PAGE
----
chief feeder and mucker for Music, Spy, Belle and Tiara. Someone else is now feeding and mucking for Chief and Brain (both foxhunting now).



  11. #71
    Join Date
    Nov. 22, 2010
    Location
    Where they've got all Hell for a basement
    Posts
    1,149

    Default

    This thread makes me

    a) happy to be a Canadian amateur

    and

    b) want to send cookies and/or drugs to the poor person on the other end of that amateur rule inquiry email at USEF.


    3 members found this post helpful.

  12. #72
    Join Date
    Oct. 6, 2002
    Location
    Philadelphia PA
    Posts
    15,340

    Default

    Quote Originally Posted by Halt Near X View Post
    Well, it at least confirms that there was no typo in the rule as some were saying. It's not remuneration "for" riding, training, etc. It's remuneration of any sort AND riding, training, etc. There does not have to be a direct relationship between the remunertion and horse-related activities.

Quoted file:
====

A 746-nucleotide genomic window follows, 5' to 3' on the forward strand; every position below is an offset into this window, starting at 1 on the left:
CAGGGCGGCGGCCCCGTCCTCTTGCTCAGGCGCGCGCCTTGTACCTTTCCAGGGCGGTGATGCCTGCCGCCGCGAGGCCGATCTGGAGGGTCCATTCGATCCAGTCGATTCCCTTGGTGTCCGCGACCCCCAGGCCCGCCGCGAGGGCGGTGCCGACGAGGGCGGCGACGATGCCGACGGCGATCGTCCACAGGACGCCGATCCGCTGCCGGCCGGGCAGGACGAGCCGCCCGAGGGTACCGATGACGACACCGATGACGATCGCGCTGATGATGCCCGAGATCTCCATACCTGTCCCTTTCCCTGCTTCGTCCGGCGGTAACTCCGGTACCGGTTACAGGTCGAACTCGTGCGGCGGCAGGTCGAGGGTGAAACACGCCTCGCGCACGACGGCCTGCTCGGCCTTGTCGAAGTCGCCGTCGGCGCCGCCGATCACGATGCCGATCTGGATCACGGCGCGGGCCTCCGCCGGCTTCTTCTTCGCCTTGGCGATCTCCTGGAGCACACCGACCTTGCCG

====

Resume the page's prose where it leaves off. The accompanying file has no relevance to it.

Beyond that, I think it's confirmed my initial impression of the rule and made some decisions on my part easy. So the answer was actually useful for me.

    It confirmed your reading but not what the outcome would be if a protest was brought under the facts you suggested. Just how it "might look." It "might look" like a violation but we STILL don't know if it is.

    This isn't a lawyer guessing what a judge might say. This is a judge saying SHE doesn't know how she'd enforce her own courtroom procedure that she wrote?!
    ~Veronica
    "The Son Dee Times" "Sustained" "Somerset" "Franklin Square"
    http://photobucket.com/albums/y192/vxf111/


    1 members found this post helpful.

  13. #73
    Join Date
    Jan. 30, 2009
    Posts
    1,241

    Default

    Quote Originally Posted by Janet View Post